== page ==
The trailers where Plantible co-founders have sheltered in place amid COVID-19 lockdowns.

Plantible is entering a crowded space. Recently, aquafaba, the liquid made from a can of chickpeas, has regained popularity amid other quarantine cooking hacks. Martens says that aquafaba might recreate foaminess, but it doesn’t recreate gelation (or the sizzle and fry look that comes when you pour a real egg white into a hot pan). Plantible claims to offer an egg-white replacement with no compromises on texture or nutrition.

The startup also has some increasingly well-funded alternative protein competitors. Plantible’s closest venture-backed competitors are Clara Foods and FUMI Ingredients, as both try to create egg-white replacements. Clara Foods uses yeast, instead of chickens, to make egg whites, and similarly sells to businesses that use egg whites in large quantities for items like macaroons, angel food cake and protein powders. It has the backing of Ingredion, a global ingredients solution company.

Plantible needs to have a faster, cheaper and more scalable operation to beat its competitors. From a supply perspective, Plantible is in a good place. Duckweed doubles in mass every 48 hours and grows year-round. Plus, it is more digestible than pea, soy or algae, the company claims.

The real expense comes from the extraction process.

Right now, Martens admits, Plantible is “lab scale, and lab scale is really expensive.”

To bring costs down, the company just raised a $ 4.6 million seed round, co-led by Vectr Ventures and Lerer Hippeau. Other participants include eighteen94 Capital (Kellogg Company’s venture capital fund) and FTW Ventures.

Plantible co-founders Maurits van de Ven and Tony Martens (from left to right).

Through the new capital, Plantible claims it will be cost-competitive with egg whites. Currently, two pounds of liquid egg whites cost $ 8 to $ 10 dollars to make and sell for $ 15 to $ 20 dollars.

“In the end it is about developing a scalable and cost-competitive supply chain that produces a desired ingredient. Since it is very hard to compete with nature, we have decided to embrace it as much as possible by identifying a highly functional and nutritional enzyme,” he said.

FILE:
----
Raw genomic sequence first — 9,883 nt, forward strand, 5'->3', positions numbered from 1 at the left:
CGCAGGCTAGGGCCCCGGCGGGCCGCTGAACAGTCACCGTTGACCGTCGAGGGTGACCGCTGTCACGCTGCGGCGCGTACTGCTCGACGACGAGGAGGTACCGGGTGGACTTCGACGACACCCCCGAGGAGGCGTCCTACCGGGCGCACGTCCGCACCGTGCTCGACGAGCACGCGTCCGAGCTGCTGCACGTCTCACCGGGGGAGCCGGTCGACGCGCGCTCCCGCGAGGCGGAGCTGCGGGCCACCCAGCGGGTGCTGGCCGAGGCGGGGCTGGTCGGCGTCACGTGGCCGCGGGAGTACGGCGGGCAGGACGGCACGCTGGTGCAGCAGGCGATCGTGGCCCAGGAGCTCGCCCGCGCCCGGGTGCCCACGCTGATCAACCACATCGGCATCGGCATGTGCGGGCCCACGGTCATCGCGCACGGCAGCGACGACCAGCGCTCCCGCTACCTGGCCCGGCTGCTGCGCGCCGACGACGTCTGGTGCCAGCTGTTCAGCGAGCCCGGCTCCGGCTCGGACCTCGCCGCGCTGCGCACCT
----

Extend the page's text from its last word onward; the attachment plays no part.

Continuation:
“The more you can leverage nature, the more scalable you become,” he said.

As with any seed-stage alternative-protein company, the proof that Plantible has legs to succeed will be in sales and capacity to produce. And it’s not quite there yet.

Startups – TechCrunch

Why The Government is Isn’t a Bigger Version of a Startup

This article previously appeared in War On The Rocks

There was a time when much of U.S. academia was engaged in weapon systems research for the Defense Department and intelligence community. Some of the best and brightest wanted to work for defense contractors or corporate research and development labs. And the best startups spun out of Stanford were building components for weapon systems.

Indeed, Silicon Valley was born as a center for weapon systems development and its software and silicon helped end the Cold War.

During World War II the United States did something its adversaries did not; it enlisted professors and graduate students as civilians in 105 colleges and universities to build advanced weapon systems — nuclear weapons, radar, etc. After World War II, the military-academic relationship that was so effective against Germany and Japan mobilized to face the Soviet threat and almost every research university (Massachusetts Institute of Technology, Stanford, Caltech, Harvard, Columbia, Johns Hopkins, University of Michigan, University of Wisconsin, Cornell, University of Chicago, and many others) continued to engage in weapon systems research during the Cold War.

Unique among them was Stanford, which provost Fred Terman (the father of American electronic warfare and electronic intelligence in World War II)) built as a center of excellence in microwaves and electronics. Rather than focus the university inward on research, Terman took the radical step of encouraging Stanford professors and graduate students to start companies applying engineering to pressing military problems. The companies they started in the 1950s and 60s were based on Stanford’s defense contacts and contracts — microwave components, electronic warfare, and intelligence systems, and then the first wave of semiconductor companies. As there was no venture capital, these early startups were funded by early sales to weapon systems prime contractors and subcontractors.